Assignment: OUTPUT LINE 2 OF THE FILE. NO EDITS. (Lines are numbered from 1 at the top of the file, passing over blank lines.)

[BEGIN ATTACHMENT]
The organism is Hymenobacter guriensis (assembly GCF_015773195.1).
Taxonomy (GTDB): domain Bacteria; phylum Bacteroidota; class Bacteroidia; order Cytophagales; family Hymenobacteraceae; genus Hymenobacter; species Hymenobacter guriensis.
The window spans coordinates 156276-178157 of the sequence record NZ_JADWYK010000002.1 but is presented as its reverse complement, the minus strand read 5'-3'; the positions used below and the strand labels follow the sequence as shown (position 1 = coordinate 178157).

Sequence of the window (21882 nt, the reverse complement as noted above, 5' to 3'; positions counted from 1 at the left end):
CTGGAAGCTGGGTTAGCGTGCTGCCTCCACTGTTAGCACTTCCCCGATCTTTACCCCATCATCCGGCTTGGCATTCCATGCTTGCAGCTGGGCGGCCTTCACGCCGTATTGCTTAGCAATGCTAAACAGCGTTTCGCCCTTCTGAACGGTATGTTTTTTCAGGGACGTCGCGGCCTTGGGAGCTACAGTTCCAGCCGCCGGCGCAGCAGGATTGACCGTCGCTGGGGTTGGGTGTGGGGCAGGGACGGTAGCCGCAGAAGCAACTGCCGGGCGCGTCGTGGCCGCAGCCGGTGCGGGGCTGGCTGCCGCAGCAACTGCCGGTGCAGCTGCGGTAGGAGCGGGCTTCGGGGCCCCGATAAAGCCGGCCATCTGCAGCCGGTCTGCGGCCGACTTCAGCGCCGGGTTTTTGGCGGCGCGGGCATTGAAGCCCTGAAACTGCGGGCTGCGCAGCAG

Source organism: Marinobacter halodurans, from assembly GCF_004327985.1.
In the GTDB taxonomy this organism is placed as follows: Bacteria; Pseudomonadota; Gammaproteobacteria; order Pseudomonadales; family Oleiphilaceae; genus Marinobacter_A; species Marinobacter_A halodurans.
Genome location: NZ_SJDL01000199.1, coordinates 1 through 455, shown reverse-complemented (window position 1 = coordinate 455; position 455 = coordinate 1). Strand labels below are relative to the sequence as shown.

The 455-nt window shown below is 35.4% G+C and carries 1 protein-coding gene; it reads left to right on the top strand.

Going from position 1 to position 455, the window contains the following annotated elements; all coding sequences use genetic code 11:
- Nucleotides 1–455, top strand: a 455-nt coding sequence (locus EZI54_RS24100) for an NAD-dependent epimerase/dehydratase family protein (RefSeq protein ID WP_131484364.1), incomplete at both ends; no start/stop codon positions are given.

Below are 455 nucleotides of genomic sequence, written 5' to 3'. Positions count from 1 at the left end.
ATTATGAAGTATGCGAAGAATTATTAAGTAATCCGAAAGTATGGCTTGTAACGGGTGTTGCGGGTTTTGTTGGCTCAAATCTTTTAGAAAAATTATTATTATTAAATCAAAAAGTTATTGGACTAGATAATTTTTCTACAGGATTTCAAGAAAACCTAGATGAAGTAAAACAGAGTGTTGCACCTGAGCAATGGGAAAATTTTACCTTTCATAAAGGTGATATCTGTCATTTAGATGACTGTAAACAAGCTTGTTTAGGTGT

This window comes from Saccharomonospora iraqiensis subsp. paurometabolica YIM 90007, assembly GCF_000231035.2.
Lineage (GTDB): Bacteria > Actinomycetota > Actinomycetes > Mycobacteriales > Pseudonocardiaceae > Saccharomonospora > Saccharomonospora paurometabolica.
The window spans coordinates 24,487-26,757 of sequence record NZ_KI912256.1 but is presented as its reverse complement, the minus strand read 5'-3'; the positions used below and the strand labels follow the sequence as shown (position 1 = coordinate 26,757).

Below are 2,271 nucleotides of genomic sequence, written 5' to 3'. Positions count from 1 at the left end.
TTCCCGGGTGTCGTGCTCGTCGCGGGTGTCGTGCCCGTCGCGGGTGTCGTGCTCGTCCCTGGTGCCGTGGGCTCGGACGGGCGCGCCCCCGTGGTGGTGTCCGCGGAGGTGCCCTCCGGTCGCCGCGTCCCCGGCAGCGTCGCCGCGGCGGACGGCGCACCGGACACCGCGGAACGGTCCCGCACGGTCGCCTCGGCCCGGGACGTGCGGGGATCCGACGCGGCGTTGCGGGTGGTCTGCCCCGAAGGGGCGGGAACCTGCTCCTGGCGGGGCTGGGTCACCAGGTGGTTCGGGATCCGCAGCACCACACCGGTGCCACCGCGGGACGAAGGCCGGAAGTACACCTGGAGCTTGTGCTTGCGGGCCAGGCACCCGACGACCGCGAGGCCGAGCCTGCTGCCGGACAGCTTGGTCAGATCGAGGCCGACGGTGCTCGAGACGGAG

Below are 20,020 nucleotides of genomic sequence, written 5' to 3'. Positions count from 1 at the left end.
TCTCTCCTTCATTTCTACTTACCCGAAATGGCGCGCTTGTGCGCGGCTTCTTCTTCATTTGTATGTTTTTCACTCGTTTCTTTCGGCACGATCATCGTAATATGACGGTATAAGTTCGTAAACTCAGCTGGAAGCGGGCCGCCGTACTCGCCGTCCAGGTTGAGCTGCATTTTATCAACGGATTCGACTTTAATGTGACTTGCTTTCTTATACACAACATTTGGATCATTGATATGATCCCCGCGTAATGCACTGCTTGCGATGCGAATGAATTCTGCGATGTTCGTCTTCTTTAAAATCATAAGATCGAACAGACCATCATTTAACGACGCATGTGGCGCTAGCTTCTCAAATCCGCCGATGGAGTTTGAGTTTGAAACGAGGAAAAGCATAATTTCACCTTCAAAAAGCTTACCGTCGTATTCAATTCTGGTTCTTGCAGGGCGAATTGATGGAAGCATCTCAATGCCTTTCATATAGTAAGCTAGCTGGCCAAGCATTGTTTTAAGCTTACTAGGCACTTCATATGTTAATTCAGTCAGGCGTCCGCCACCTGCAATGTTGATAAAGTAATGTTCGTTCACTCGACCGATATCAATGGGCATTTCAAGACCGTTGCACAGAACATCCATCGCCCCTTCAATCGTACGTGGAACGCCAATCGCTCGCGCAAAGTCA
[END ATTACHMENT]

Taxonomy (GTDB): domain Bacteria; phylum Bacteroidota; class Bacteroidia; order Cytophagales; family Hymenobacteraceae; genus Hymenobacter; species Hymenobacter guriensis.